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Popular demand the decisive factor, Minnesota green pricing

Green pricing--with plans for wind plant included--is going ahead in the US for more than 76,000 customers of an electric co-operative in Minnesota. Dakota Electric Association of Farmington, along with its wholesale supplier Cooperative Power of Eden Prairie, were given the go-ahead by state regulators to offer the scheme immediately to customers in 100 kWh blocks with a 12 month commitment.

Green pricing -- with plans for wind plant included -- is going ahead in the US for more than 76,000 customers of an electric co-operative in Minnesota. Dakota Electric Association of Farmington, along with its wholesale supplier Cooperative Power of Eden Prairie, were given the go-ahead by state regulators on April 10 to offer the scheme immediately to customers in 100 kWh blocks with a 12 month commitment. Dakota Electric is the state's second largest electric co-operative.

"What is innovative is that the costs for the wind generation are only incurred by those consumers who are interested in participating; it will be implemented only for those who want it," says Nathan Huso, the co-operative's marketing supervisor. "Our surveys have shown that a significant number of consumers are willing to pay for the benefits of energy from renewable resources."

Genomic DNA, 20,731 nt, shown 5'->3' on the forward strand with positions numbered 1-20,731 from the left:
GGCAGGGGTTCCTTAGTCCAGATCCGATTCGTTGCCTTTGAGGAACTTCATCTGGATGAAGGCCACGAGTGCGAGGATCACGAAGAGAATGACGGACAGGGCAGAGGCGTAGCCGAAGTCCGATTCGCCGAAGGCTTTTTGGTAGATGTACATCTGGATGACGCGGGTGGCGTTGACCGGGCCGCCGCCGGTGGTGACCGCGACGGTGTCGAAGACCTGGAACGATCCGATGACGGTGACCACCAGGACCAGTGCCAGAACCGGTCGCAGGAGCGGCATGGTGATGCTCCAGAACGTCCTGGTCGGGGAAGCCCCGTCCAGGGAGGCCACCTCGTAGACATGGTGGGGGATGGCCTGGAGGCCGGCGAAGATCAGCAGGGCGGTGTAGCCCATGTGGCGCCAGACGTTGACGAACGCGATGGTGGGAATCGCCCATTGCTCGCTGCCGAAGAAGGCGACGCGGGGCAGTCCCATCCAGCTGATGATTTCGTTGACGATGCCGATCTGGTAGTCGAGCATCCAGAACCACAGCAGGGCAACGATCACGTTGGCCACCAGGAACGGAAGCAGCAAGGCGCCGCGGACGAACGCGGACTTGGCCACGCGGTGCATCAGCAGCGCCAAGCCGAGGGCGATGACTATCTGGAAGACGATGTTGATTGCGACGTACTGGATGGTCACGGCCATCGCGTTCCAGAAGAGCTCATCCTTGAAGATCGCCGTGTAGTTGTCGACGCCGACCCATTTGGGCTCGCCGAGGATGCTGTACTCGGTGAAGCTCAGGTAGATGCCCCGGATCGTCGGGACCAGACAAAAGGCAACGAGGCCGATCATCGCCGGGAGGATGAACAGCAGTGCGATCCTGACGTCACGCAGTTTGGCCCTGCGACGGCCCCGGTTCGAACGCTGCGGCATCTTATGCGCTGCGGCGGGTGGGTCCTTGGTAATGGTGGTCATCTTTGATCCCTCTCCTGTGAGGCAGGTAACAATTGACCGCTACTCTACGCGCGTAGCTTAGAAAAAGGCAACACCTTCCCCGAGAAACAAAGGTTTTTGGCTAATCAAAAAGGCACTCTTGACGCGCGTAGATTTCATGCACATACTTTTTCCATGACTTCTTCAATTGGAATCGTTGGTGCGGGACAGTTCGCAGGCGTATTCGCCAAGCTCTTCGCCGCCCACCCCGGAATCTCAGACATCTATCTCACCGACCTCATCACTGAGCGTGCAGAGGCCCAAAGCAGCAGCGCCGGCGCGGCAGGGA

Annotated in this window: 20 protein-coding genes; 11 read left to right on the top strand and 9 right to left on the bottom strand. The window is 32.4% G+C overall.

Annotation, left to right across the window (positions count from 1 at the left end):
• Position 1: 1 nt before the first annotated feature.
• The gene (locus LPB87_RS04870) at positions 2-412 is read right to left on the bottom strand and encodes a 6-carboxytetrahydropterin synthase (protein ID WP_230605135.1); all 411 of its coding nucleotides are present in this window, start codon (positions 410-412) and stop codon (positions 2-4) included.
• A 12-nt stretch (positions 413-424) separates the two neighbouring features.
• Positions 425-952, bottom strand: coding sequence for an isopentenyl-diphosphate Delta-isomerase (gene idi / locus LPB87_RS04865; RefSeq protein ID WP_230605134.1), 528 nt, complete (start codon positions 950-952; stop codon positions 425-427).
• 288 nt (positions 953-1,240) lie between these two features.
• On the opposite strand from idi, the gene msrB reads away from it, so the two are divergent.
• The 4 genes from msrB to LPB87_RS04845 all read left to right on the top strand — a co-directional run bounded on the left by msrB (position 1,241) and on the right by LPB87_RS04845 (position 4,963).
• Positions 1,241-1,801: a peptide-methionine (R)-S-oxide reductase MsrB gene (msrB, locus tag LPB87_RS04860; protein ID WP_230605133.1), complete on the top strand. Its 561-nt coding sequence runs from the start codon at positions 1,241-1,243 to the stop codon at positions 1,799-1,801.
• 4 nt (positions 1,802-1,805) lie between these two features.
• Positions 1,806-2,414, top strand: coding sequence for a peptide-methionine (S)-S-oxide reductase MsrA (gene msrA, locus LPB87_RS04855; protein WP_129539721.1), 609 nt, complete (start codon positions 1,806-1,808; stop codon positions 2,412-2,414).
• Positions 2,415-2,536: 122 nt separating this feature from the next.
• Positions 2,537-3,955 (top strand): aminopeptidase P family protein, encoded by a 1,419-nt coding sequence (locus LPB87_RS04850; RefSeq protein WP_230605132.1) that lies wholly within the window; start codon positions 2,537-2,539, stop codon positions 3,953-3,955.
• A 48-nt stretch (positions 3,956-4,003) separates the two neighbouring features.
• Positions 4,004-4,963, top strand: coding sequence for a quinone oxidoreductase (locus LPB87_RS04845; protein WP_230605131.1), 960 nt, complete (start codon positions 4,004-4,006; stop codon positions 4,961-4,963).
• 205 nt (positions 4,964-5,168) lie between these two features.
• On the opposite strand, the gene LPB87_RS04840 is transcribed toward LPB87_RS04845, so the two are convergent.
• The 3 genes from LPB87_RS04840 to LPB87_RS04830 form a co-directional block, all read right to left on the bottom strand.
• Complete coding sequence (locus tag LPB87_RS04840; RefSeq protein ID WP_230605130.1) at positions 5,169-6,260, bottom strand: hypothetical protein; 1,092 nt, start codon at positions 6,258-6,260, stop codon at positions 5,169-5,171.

Customers will be able to buy wind power for a premium of some $3-$4 per 100 kWh block monthly. It is Minnesota's first green pricing programme, although nine other co-operatives served by Cooperative Power are already planning to offer the same choice. As recently as February, only four had expressed interest (Windpower Monthly, March 1997).

PEOPLE POWER

Subscription campaigns at Dakota Electric and the other participating co-operatives are to be conducted until mid July. Cooperative Power will then determine the total load requirement and contract with a wind company to build a wind farm. The project is expected to be built in southwestern Minnesota with likely completion in the first quarter of 1998. "The actual number of wind generators we construct will be determined by the number of customers who sign up and by how much energy they wish to purchase, so we hope the subscription campaigns are a big success with consumers," says Will Kaul, Cooperative Power's director of generation and transmission services.

"This project is exciting because it has so many positives," says Kaul. "Not only are we providing a product that consumers want and one that is beneficial to the environment, but one that will also create economic development opportunities in rural Minnesota through the purchase of the wind crop from farmers, to the project construction and ongoing maintenance of a wind generation facility."

The other interested co-operatives are: Federated Rural Electric Association, Jackson; Frost-BENCO-Wells Electric, Mankato; McLeod Cooperative Power Association, Glencoe; Meeker Cooperative Light & Power Association, Litchfield; Minnesota Valley Electric Cooperative, Jordan; Nobles Cooperative Electric, Worthington; Runestone Electric Association, Alexandria; Stearns Cooperative Electric Association, Melrose; and Goodhue County Cooperative in Zumbrota.

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